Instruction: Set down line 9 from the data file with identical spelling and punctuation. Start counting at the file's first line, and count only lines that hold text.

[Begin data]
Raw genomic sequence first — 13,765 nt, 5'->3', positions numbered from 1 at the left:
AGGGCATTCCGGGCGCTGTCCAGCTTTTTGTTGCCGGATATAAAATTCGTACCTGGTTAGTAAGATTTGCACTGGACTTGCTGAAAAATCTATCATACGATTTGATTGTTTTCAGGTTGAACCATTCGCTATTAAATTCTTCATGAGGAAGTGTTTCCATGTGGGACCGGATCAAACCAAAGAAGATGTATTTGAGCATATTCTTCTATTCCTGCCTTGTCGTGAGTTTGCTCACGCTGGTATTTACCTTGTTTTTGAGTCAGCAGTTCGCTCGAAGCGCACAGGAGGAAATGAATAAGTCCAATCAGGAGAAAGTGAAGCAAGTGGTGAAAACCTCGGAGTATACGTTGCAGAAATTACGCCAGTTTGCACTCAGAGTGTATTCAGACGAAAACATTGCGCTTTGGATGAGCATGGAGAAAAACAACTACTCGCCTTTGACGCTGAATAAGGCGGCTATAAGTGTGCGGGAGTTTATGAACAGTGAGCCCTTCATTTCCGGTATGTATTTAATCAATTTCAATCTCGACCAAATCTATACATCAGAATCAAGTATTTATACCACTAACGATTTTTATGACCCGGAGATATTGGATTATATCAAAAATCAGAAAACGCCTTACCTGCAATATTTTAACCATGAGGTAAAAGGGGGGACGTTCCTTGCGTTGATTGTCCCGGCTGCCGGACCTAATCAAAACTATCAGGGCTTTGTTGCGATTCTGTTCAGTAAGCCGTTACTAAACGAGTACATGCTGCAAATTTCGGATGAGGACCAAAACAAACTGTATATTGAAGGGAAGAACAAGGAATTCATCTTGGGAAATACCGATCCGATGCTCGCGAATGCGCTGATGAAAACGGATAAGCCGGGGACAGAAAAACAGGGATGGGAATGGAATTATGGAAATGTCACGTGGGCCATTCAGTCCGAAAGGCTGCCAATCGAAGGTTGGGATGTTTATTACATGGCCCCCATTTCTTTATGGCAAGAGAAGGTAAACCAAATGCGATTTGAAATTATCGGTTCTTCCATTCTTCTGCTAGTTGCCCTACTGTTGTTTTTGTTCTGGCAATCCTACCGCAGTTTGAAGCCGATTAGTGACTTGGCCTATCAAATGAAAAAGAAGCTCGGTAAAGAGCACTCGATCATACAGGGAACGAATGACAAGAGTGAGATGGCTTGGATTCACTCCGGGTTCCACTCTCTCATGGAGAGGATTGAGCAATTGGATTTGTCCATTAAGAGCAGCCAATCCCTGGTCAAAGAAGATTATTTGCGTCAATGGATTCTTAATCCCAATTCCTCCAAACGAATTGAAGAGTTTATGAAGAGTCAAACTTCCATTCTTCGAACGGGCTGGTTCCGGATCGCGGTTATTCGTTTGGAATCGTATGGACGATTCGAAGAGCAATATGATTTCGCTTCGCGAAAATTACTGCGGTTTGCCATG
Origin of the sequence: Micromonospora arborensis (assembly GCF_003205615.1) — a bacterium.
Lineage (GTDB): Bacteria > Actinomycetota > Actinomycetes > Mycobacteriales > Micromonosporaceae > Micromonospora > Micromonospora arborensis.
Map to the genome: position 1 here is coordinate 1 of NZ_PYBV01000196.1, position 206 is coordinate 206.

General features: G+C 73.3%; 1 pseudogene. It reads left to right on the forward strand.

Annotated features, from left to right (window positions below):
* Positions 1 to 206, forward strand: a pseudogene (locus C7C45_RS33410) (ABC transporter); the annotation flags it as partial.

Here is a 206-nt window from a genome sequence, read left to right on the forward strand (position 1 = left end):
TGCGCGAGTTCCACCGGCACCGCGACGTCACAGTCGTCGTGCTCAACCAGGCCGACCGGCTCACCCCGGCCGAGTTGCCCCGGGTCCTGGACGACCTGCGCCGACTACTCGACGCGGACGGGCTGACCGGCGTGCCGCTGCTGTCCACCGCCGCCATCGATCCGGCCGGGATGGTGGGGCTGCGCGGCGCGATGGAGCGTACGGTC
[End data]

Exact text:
Here is a 206-nt window from a genome sequence, read left to right on the forward strand (position 1 = left end):